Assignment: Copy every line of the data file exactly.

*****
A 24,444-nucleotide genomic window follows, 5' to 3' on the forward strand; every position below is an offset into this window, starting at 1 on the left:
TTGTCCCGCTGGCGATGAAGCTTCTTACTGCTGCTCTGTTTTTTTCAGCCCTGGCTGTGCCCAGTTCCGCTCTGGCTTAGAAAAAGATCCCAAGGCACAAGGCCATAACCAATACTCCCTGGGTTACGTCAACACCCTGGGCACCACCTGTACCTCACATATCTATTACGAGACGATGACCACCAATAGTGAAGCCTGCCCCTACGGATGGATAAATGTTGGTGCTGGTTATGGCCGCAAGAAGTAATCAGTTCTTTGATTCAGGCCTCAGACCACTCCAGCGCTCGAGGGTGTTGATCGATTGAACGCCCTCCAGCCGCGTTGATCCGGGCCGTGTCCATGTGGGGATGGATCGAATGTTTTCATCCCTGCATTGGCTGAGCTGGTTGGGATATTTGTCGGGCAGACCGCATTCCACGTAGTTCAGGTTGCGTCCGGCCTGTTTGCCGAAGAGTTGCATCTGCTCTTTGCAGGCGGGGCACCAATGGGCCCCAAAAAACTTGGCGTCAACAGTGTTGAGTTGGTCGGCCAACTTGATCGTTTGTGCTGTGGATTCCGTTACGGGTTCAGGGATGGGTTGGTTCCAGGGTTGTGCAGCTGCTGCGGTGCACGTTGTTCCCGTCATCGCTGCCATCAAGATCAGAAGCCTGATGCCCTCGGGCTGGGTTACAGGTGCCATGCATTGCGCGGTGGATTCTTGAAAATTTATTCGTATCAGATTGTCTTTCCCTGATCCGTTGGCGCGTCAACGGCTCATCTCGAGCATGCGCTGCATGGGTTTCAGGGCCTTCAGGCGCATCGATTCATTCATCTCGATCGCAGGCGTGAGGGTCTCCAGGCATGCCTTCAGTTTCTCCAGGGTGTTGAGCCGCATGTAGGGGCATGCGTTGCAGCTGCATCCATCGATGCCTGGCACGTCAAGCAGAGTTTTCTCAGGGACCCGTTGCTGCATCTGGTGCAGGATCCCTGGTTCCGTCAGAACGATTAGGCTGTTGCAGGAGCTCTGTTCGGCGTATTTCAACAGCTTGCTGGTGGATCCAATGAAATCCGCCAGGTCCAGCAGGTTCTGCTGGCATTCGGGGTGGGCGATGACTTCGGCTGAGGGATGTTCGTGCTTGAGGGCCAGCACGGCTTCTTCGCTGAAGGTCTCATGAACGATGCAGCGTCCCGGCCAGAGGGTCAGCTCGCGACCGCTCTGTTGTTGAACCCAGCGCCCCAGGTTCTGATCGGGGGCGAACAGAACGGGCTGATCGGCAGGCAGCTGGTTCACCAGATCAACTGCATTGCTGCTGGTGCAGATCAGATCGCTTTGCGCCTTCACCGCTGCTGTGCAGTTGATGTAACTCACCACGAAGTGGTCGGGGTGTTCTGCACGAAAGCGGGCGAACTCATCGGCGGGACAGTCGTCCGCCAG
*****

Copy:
A 24,444-nucleotide genomic window follows, 5' to 3' on the forward strand; every position below is an offset into this window, starting at 1 on the left:
TTGTCCCGCTGGCGATGAAGCTTCTTACTGCTGCTCTGTTTTTTTCAGCCCTGGCTGTGCCCAGTTCCGCTCTGGCTTAGAAAAAGATCCCAAGGCACAAGGCCATAACCAATACTCCCTGGGTTACGTCAACACCCTGGGCACCACCTGTACCTCACATATCTATTACGAGACGATGACCACCAATAGTGAAGCCTGCCCCTACGGATGGATAAATGTTGGTGCTGGTTATGGCCGCAAGAAGTAATCAGTTCTTTGATTCAGGCCTCAGACCACTCCAGCGCTCGAGGGTGTTGATCGATTGAACGCCCTCCAGCCGCGTTGATCCGGGCCGTGTCCATGTGGGGATGGATCGAATGTTTTCATCCCTGCATTGGCTGAGCTGGTTGGGATATTTGTCGGGCAGACCGCATTCCACGTAGTTCAGGTTGCGTCCGGCCTGTTTGCCGAAGAGTTGCATCTGCTCTTTGCAGGCGGGGCACCAATGGGCCCCAAAAAACTTGGCGTCAACAGTGTTGAGTTGGTCGGCCAACTTGATCGTTTGTGCTGTGGATTCCGTTACGGGTTCAGGGATGGGTTGGTTCCAGGGTTGTGCAGCTGCTGCGGTGCACGTTGTTCCCGTCATCGCTGCCATCAAGATCAGAAGCCTGATGCCCTCGGGCTGGGTTACAGGTGCCATGCATTGCGCGGTGGATTCTTGAAAATTTATTCGTATCAGATTGTCTTTCCCTGATCCGTTGGCGCGTCAACGGCTCATCTCGAGCATGCGCTGCATGGGTTTCAGGGCCTTCAGGCGCATCGATTCATTCATCTCGATCGCAGGCGTGAGGGTCTCCAGGCATGCCTTCAGTTTCTCCAGGGTGTTGAGCCGCATGTAGGGGCATGCGTTGCAGCTGCATCCATCGATGCCTGGCACGTCAAGCAGAGTTTTCTCAGGGACCCGTTGCTGCATCTGGTGCAGGATCCCTGGTTCCGTCAGAACGATTAGGCTGTTGCAGGAGCTCTGTTCGGCGTATTTCAACAGCTTGCTGGTGGATCCAATGAAATCCGCCAGGTCCAGCAGGTTCTGCTGGCATTCGGGGTGGGCGATGACTTCGGCTGAGGGATGTTCGTGCTTGAGGGCCAGCACGGCTTCTTCGCTGAAGGTCTCATGAACGATGCAGCGTCCCGGCCAGAGGGTCAGCTCGCGACCGCTCTGTTGTTGAACCCAGCGCCCCAGGTTCTGATCGGGGGCGAACAGAACGGGCTGATCGGCAGGCAGCTGGTTCACCAGATCAACTGCATTGCTGCTGGTGCAGATCAGATCGCTTTGCGCCTTCACCGCTGCTGTGCAGTTGATGTAACTCACCACGAAGTGGTCGGGGTGTTCTGCACGAAAGCGGGCGAACTCATCGGCGGGACAGTCGTCCGCCAG